Aids claimed a million lives in 2016, almost half the 2005 toll that marked the peak of the deadly epidemic, a UN report said Thursday proclaiming "the scales have tipped".
From the start of the Aids epidemic in 1981, here are 10 dates in the history of the disease.
1981: First alert
On June 5, 1981, US epidemiologists report the first deaths among young homosexuals from a mysterious immune-wrecking disease later named acquired immune deficiency syndrome (Aids).
The Center for Disease Control (CDC) later identifies the same infections among injected drug-users (late 1981), haemophiliacs (mid 1982) and Haitian residents in the US (mid 1982).
The term Aids appears in 1982.
1983: Identifying HIV
In January 1983, researchers in France, Francoise Barre-Sinoussi and Jean-Claude Chermann under the direction of Luc Montagnier, identify the virus that "might be" responsible for Aids.
It is dubbed LAV.
The next year, US specialist Robert Gallo is said to have found the "probable" cause of Aids, a retrovirus dubbed HTLV-III.
The two viruses turn out to be one and the same, and in May 1986 it becomes officially known as the human immunodeficiency virus, or HIV.
On March 20, 1987, the first anti-retroviral treatment known as AZT is authorised in the US.
It is expensive and has many side effects however.
1988: First Aids day
December 1, 1988 is established by the World Health Organisation (WHO) as the first World Aids Day.
In June 1989 the number of Aids cases worldwide is estimated at more than 150,000.
Early 90s: Falling stars
US actor Rock Hudson is the first high-profile Aids victim in October 1985.
In the early 1990s other stars succumb to the disease, notably British singer Freddie Mercury in November 1991 and Russian dancer-choreographer Rudolf Nureyev in January 1993.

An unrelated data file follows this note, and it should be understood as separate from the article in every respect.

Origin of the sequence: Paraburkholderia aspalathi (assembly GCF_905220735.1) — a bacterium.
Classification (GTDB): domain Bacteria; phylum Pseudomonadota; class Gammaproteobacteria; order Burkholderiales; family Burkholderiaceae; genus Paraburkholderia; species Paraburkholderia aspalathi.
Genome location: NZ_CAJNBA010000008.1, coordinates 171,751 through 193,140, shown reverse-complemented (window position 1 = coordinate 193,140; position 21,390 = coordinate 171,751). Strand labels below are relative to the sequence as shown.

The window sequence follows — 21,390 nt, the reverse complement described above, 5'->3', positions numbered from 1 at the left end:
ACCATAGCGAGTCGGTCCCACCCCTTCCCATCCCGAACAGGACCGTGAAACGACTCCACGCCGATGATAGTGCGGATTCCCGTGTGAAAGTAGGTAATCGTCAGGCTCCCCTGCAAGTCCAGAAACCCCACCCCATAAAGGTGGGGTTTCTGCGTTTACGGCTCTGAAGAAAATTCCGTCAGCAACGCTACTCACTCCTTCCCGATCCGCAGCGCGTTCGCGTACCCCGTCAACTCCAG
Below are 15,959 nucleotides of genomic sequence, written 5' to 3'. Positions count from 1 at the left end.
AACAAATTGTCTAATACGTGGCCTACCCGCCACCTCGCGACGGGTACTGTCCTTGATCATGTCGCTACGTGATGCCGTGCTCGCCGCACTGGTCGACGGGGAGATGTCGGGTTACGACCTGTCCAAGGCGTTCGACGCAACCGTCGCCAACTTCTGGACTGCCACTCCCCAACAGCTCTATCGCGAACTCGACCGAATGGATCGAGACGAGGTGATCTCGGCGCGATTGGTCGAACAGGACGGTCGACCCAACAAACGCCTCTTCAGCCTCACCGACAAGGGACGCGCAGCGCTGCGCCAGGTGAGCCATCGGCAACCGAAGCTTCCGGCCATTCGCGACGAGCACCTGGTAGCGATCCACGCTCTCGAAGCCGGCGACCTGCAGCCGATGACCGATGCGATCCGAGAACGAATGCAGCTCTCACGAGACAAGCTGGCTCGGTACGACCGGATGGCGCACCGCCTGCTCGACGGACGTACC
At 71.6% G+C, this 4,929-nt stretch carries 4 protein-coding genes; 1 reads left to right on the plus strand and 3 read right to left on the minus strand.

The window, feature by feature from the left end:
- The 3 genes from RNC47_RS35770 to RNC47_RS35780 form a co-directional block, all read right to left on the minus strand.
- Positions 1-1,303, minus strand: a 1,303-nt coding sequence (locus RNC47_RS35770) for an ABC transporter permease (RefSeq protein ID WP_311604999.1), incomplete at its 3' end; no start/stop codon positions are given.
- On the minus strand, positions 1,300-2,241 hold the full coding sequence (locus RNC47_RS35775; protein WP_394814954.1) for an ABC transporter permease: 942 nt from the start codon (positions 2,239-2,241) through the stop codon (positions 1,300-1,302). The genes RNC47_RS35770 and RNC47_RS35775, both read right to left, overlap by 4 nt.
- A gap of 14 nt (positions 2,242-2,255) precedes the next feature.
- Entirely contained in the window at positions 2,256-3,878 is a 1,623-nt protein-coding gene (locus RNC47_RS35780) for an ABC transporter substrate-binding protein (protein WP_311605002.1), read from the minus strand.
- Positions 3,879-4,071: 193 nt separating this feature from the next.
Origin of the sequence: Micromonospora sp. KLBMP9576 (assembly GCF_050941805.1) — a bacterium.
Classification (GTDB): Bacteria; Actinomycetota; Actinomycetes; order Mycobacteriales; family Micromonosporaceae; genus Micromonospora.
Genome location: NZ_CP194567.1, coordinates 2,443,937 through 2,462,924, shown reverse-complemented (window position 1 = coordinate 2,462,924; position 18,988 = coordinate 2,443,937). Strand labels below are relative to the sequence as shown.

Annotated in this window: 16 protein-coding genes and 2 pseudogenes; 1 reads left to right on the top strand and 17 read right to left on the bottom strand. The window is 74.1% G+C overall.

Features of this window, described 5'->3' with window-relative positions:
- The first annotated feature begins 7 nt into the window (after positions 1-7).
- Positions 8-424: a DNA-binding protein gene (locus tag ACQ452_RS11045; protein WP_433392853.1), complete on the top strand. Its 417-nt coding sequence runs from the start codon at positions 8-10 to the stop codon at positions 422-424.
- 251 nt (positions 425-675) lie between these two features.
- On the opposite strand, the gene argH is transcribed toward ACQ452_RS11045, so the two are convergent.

The next year, Aids becomes the leading cause of death among US citizens aged 24-44.
1995/96: New approach
In 1995/96, a new approach begins with the advent of new anti-retroviral therapies, and drug combinations that provide the first effective treatment for HIV although they are not a cure.
In the US, 1996 is the first year during which the number of Aids deaths declines.
1999: 50 million
A report released by WHO and the Joint United Nations Programme on Aids (UNAIDS) in November 1999 estimates the number of people infected with HIV since it first appeared at 50 million, of whom 16 million died.
Africa is the hardest-hit continent, with 12.2 million cases.
2001: Generic treatments
Following an accord signed in 2000 by UNAIDS and major pharmaceutical firms to make treatment affordable in poor countries, the World Trade Organisation hosts the signing of a compromise on November 13, 2001 that allows developing countries to produce generic treatments.
2008: Nobel Prize
On October 6, 2008, the Nobel Prize in Physiology or Medicine is awarded to Barre-Sinoussi and Montagnier "for their discovery of human immunodeficiency virus".
2012: Preventive treatment
On July 16, 2012, the anti-retroviral treatment Truvada is approved for use in the US as a preventive tool to help ward off HIV.